30 ER (3.62 ERA) 40 ER (3.03 ERA)
5.3 BB/9 & 8.44 K/9 4.2 BB/9 & 9.85 K/9
FIP- 4.83 FIP- 4.18

As you can see from his progression through the minors and his time in the majors, he is slowly developing into a quality #4 starting pitcher for a major league team. He has been bounced around between the bullpen and the starting rotation this season, but has recorded 12 straight starts since June 9th. In those 12 games, he has a 2-3 record with 7 QS, 9.1 K/9, 3.38 ERA and a 1.29 WHIP. His FIP is a little blown up (4.42) because he has had some trouble keeping the ball in the park. He’s been able to hold opposing hitters to a .216 BAA as a starter in the majors. He has only 2 out of those 12 outings where he gave up more than 3 ER, which makes his record deceiving because he averages only 3.51 runs in support during his starts. He has had a handful of no decisions that were actually a W for him that the bullpen blew.

I like Santiago moving forward as a solid buy low option in dynasty leagues. He may even be available on your league’s waiver wire (4.6% owned on ESPN). For a low purchase price he could turn into a solid #4 fantasy starter for you, and someone you can use as a trade chip down the road. I also like that he pounds the zone with a heavy 92-95 mph FB and keeps his 92 mph sinker down against right handed hitters. He also uses a mid-80’s change-up outside against righties. This is important for his development because he has given up 12 of his 14 HR this year to right handed hitters. He needs to keep the ball down in the zone and produce more ground balls in order to keep the home runs down (35.2 GB% & 43.8 FB%). Investing in Santiago will come with its bumps but it can also pay off quite nicely for you if he continues a high strikeout pace and progresses even further to start the 2014 season.


If he is available on your league’s waiver wire, I’d add him now and use him as a streaming option the rest of the 2013 season, with the intention to keep him for 2014 and trade him next summer to a contender that needs a #4 fantasy starting pitcher. If he is not available on the waiver wire, I’d try and trade for him during the off-season, for a low purchase price, with the same intention to trade him once his value goes up next summer. For teams that are building a roster from the ground up, he is a quality piece that can net you a mid-level prospect or maybe more in a trade. This plan would take a bit of time to let him perform well enough to increase his value, but at such a low price, the return could be substantial.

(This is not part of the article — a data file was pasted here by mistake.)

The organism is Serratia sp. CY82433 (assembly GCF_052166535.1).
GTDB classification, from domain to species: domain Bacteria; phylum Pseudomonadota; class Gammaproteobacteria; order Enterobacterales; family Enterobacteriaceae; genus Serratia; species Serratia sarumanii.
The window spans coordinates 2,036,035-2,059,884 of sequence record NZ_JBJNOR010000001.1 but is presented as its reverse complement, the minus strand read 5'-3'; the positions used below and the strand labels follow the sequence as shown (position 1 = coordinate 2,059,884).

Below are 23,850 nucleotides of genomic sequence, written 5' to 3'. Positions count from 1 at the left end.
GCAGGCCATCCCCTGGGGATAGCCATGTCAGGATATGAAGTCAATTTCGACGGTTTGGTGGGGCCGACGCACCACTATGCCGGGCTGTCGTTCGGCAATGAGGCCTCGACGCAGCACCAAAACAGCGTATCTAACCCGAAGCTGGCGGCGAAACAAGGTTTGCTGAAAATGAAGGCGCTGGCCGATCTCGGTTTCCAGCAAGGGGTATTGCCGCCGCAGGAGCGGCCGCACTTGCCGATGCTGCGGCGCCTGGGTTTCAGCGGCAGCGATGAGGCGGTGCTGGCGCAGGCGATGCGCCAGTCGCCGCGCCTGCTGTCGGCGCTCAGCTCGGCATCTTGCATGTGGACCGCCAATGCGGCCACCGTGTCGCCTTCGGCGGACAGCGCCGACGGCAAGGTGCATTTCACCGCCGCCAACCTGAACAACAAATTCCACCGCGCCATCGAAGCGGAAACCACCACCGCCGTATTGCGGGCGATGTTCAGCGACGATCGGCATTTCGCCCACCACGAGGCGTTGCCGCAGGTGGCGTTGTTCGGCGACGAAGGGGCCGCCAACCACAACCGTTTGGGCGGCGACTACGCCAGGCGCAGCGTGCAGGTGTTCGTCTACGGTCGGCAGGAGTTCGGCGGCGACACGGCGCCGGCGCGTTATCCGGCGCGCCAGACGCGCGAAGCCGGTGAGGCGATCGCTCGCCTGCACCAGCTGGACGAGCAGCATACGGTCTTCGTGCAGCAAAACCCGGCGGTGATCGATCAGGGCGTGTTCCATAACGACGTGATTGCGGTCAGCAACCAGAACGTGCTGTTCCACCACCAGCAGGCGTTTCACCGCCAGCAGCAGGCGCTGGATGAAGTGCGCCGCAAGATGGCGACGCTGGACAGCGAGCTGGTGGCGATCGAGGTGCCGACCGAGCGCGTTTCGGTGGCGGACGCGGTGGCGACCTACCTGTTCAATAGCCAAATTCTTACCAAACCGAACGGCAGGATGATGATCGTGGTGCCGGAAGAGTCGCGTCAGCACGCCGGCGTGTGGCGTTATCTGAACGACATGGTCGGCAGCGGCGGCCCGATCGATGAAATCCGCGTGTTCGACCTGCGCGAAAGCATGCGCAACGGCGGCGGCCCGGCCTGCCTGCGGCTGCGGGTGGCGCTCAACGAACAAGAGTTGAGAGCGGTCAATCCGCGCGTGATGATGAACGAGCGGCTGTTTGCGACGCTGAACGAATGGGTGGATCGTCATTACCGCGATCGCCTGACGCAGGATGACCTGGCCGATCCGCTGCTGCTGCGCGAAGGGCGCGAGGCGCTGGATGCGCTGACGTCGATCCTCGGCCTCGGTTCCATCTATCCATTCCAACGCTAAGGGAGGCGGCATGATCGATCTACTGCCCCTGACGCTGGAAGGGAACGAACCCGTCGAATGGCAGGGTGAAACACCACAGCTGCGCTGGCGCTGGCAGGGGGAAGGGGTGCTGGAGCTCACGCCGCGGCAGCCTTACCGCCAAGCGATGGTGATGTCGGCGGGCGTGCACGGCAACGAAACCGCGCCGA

The Author

Andy Barnes

Andy Barnes


  1. Oddity
    August 18, 2013 at 10:41 am

    Would be a great pickup, but in a real deep league. He’s long been grabbed up. And the stats he is putting up don’t allow him to be traded for as cheap as one would hope.

    In a slightly less deep league, great possible add tho!

    • August 19, 2013 at 7:46 am

      You are correct, he’s already rostered in all of my leagues, but he’s someone I feel can be targeted in the offseason. Id try to use him as an add on piece or filler when I make a larger trade. So I can get him at a lower price and reap the return benefits when he progresses more next season.

  2. james
    August 19, 2013 at 6:35 am